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Inexcusable Unintended Consequences

Tags Free MarketsInterventionismPhilosophy and MethodologyPolitical Theory

07/27/2009Gary Galles
Recently, my wife started a major "some-assembly-required" project at our home. At a stage when the question was becoming whether to finish or take things apart again and return them, the chance to do something she very much wanted to do came up. So she left the rest to me, but apologized that she didn't mean to dump that extra work on me. That is, the adverse consequences for me were just an unintended byproduct of her choice.

After magnanimously accepting my wife's apology, my next thought was that while her imposition on me was unintended, it was not unpredictable. It was a completely predictable consequence of her choice. That the intent she had in mind did not include imposing costs on me left unchanged the fact that it did so.

That recognition, in turn, got me started asking questions about the law of unintended consequences when it comes to government policy, my favorite version of which is "every government 'solution' has unintended adverse consequences, and that fact always comes as a surprise."

Does the fact that the adverse consequences of a policy are unintended excuse them?

In other words, under what circumstances is "I didn't mean it" a sufficient excuse or apology, with no further actions required?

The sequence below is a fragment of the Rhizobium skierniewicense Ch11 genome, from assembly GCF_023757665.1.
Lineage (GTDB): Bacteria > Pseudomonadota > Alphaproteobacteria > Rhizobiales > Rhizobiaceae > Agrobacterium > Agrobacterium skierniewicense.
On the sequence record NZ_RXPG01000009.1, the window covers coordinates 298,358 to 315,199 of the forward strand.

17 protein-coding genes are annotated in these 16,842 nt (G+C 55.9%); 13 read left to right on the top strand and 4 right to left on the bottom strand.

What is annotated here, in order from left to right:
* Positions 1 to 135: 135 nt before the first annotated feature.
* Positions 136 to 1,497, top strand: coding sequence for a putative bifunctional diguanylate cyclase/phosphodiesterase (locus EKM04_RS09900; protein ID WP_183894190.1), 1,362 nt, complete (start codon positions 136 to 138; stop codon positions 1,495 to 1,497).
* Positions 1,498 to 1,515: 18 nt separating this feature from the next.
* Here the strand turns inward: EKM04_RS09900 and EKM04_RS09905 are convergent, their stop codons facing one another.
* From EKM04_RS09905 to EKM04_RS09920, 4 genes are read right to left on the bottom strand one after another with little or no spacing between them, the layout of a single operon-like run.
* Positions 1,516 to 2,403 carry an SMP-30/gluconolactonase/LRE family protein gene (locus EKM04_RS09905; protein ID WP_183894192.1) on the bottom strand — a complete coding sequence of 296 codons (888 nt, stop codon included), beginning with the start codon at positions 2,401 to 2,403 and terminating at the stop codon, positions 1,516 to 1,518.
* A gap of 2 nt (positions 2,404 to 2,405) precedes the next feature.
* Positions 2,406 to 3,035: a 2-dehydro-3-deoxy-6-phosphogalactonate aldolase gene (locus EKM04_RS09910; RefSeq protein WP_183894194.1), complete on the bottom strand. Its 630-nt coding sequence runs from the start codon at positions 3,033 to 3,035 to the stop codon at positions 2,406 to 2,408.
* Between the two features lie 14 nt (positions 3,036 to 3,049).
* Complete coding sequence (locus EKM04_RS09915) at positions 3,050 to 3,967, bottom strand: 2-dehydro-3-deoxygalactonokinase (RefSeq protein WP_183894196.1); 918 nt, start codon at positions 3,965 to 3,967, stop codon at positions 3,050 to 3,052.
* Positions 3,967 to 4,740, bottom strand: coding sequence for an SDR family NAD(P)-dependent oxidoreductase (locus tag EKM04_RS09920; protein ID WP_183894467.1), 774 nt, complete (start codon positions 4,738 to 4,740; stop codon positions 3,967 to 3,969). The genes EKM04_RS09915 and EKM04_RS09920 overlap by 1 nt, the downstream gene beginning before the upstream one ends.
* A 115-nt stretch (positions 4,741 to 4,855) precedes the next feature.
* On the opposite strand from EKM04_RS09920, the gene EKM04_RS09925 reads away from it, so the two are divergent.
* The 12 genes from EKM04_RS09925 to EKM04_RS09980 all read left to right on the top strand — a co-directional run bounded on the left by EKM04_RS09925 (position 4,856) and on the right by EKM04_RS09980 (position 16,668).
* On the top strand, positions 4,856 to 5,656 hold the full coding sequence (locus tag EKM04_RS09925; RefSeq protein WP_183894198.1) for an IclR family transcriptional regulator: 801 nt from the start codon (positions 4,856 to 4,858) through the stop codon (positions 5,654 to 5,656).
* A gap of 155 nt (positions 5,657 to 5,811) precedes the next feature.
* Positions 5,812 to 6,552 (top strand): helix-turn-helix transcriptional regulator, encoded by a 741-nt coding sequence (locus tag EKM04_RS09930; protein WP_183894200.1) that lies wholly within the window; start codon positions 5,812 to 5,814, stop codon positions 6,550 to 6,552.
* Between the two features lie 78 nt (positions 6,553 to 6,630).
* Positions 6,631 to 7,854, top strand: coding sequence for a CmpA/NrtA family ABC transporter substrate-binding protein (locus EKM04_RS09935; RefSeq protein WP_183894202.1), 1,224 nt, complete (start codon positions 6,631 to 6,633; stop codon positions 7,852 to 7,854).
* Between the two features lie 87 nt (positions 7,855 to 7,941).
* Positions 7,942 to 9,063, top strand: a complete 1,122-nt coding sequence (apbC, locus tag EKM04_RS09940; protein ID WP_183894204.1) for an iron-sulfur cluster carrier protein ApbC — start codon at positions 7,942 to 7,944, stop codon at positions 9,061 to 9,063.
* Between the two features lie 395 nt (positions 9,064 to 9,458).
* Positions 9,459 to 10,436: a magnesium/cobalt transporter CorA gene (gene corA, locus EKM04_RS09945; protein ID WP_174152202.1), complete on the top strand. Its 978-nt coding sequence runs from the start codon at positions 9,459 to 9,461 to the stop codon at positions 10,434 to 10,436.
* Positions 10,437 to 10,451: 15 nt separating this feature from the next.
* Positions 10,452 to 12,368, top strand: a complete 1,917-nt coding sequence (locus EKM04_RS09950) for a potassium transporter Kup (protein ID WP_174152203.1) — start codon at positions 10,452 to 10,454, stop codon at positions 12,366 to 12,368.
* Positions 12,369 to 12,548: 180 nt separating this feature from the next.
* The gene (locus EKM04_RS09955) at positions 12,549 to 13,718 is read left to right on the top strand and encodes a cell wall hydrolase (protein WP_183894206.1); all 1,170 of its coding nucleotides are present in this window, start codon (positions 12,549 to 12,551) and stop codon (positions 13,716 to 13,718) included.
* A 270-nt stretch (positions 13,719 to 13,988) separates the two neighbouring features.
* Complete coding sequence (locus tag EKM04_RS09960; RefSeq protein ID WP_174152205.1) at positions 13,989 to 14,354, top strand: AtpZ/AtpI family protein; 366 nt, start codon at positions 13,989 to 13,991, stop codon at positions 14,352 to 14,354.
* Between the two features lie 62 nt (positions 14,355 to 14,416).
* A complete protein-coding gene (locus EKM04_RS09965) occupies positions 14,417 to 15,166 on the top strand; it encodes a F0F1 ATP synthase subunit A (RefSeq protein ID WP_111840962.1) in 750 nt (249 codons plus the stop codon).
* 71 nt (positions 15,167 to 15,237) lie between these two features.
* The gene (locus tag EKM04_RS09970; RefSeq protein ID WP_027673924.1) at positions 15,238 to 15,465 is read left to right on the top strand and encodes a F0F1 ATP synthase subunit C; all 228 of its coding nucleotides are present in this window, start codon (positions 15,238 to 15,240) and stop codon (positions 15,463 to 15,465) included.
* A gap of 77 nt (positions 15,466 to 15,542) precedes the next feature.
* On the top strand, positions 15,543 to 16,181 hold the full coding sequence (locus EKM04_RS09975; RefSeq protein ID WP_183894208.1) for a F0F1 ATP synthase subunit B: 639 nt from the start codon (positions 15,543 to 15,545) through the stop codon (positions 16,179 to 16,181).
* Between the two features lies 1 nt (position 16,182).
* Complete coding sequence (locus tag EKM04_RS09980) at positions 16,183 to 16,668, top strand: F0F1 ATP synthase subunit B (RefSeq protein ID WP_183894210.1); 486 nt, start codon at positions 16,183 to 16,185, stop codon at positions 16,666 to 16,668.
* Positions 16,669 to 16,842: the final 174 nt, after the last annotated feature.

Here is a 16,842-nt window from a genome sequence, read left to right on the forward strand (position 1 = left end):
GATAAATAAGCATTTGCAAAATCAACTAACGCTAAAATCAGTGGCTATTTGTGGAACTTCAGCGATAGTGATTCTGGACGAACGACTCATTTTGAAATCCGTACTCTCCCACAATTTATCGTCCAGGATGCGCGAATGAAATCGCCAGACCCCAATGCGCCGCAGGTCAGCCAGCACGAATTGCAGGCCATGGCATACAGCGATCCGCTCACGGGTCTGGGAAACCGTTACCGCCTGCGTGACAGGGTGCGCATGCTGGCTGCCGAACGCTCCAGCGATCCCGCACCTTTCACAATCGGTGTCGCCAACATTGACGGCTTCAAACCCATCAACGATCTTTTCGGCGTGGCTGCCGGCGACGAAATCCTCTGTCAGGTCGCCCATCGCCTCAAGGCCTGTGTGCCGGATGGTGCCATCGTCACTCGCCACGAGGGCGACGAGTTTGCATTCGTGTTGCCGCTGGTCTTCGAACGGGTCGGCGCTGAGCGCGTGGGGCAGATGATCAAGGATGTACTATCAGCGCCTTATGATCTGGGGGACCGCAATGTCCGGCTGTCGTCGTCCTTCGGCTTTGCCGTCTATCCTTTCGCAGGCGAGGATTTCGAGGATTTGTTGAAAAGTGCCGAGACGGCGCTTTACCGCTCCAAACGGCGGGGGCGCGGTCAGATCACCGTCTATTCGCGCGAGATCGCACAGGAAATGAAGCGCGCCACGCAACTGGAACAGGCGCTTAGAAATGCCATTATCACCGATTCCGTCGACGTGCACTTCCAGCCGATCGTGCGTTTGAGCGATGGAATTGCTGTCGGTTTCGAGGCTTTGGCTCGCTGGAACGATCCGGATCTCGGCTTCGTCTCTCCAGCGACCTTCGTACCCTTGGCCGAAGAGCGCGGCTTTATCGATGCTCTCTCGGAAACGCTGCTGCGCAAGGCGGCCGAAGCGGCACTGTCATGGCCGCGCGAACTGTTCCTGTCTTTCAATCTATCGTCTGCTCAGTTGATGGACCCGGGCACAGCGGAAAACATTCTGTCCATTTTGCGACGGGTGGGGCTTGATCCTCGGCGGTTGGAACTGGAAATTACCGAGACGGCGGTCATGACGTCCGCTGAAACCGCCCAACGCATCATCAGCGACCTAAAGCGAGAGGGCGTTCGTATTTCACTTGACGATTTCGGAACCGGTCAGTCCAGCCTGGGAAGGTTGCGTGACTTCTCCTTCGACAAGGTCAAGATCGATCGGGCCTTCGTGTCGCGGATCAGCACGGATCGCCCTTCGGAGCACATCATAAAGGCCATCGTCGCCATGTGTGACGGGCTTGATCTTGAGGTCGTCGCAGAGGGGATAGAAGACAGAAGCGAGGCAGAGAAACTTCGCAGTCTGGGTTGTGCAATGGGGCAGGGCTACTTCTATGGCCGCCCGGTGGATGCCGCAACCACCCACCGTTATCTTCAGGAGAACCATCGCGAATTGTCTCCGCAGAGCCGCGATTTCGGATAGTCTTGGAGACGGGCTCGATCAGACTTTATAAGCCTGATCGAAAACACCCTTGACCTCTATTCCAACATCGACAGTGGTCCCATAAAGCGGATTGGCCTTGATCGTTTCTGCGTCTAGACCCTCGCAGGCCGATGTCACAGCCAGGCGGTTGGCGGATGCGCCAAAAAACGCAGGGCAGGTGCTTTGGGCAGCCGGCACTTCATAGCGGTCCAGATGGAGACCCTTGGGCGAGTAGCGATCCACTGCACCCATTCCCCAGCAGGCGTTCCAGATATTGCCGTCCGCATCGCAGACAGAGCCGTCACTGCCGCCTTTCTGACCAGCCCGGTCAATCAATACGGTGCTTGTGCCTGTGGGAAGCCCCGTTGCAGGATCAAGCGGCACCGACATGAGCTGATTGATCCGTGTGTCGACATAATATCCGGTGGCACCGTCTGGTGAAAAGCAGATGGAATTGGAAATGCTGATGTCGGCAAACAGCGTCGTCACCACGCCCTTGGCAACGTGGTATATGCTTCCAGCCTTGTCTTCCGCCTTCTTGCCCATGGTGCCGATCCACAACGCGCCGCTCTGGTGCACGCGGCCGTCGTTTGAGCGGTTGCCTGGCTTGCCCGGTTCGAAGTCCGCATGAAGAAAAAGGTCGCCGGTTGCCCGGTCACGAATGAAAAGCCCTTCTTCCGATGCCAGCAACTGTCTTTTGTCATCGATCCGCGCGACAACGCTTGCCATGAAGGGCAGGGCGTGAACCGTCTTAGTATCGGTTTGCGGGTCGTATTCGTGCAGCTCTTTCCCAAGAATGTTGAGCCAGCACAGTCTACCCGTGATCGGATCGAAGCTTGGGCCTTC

In personal relationships, intent looms very large because that is the core of such relationships. Did I intend to insult you or embarrass you? Did I sacrifice your interests to mine? These questions can have substantial implications about "us." In that case, saying "I didn't mean it" seems to be necessary to make things right. But even then, it may be far from sufficient. It might still need further "making up for," regardless of intent.

In contrast, politicians campaign on promises to "do the right thing," rather than just to intend the right thing, and the consequences of their incomplete consideration of effects can be costly for millions of the people they claim to represent. As a result, the relevant standards would seem to be substantially higher. Since it is their central job to do things right, "I didn't mean it" is an even less sufficient excuse for unintended adverse effects.